No. And what amazes me is the ease with which one reaches such speeds. We have already reached 40 nodes without difficulty. On the other boat, when you went to 30-35 knots, it was intense. Yes, 10 knots faster, it's huge! At 30 knots, you do not even look at anything. To be honest, I regret that I did not put this central foil in place earlier because we set the boat up faster than expected. It was planned to put it in place but not at the start. It is under construction and will be ready in January 2020. It is a turbo in 12-20 knots of wind. It allows you to take off earlier, so you can use the boat's performance earlier in fairly easy conditions. Finally, the 'ray' foil is no longer very useful above 25 knots wind. It makes it possible to hold altitude, to stabilize it, to use it. This appendix must be used as if it were a 'sail in the air'. The 'ray' foil is a sail in the water: it is 1.15 m² in the water,and gives you almost the performance of 50 m² of extra sail. This opens an important field of possibilities.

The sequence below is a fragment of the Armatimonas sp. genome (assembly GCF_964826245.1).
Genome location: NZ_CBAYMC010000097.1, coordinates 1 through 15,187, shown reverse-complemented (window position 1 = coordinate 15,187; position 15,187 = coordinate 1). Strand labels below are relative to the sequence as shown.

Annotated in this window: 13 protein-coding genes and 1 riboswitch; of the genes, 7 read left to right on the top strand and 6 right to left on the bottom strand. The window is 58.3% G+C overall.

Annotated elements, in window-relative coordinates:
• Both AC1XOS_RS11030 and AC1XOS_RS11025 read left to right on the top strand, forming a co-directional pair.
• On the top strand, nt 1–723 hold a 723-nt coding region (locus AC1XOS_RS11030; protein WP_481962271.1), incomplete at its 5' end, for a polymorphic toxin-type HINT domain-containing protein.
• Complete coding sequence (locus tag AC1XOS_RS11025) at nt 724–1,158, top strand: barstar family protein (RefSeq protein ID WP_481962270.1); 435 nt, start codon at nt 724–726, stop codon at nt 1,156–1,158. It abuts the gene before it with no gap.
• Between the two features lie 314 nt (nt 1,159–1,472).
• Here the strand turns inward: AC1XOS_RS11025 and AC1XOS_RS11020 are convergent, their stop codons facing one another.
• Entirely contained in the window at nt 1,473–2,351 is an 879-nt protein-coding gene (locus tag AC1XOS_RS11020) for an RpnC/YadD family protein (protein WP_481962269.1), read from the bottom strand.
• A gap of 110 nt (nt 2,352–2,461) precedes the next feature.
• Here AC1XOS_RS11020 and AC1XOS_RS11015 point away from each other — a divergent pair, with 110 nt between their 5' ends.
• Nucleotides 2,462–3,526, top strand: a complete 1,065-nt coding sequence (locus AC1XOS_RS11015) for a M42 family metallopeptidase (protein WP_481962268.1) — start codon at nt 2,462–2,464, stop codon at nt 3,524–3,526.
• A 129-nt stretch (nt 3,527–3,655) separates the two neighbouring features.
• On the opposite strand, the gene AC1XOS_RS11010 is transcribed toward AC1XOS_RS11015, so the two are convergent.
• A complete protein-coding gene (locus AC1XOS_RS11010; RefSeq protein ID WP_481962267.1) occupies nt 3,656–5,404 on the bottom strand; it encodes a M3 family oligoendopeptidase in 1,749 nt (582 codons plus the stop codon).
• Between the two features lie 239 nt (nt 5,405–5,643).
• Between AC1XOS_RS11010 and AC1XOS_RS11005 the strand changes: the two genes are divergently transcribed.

On the videos, we see that you are exposed with your cockpit in front of the mast ...
There is a lot of sea spray but it is not more violent. On the other hand, I see the bow and, at the helm, I see where I am going. Well, from time to time, it is better not to see (laughs) because it goes so fast. At night, with this boat or with the other (old boat), you do not see whats going on and sometimes it's better like that. To get back to the cockpit, I see everything I do when I furl a sail. On the other boat, you had to go outside to see if I had furled a sail, I came back in, I re-rolled, etc ...


Is this Brest Atlantiques a preparation race around the world solo?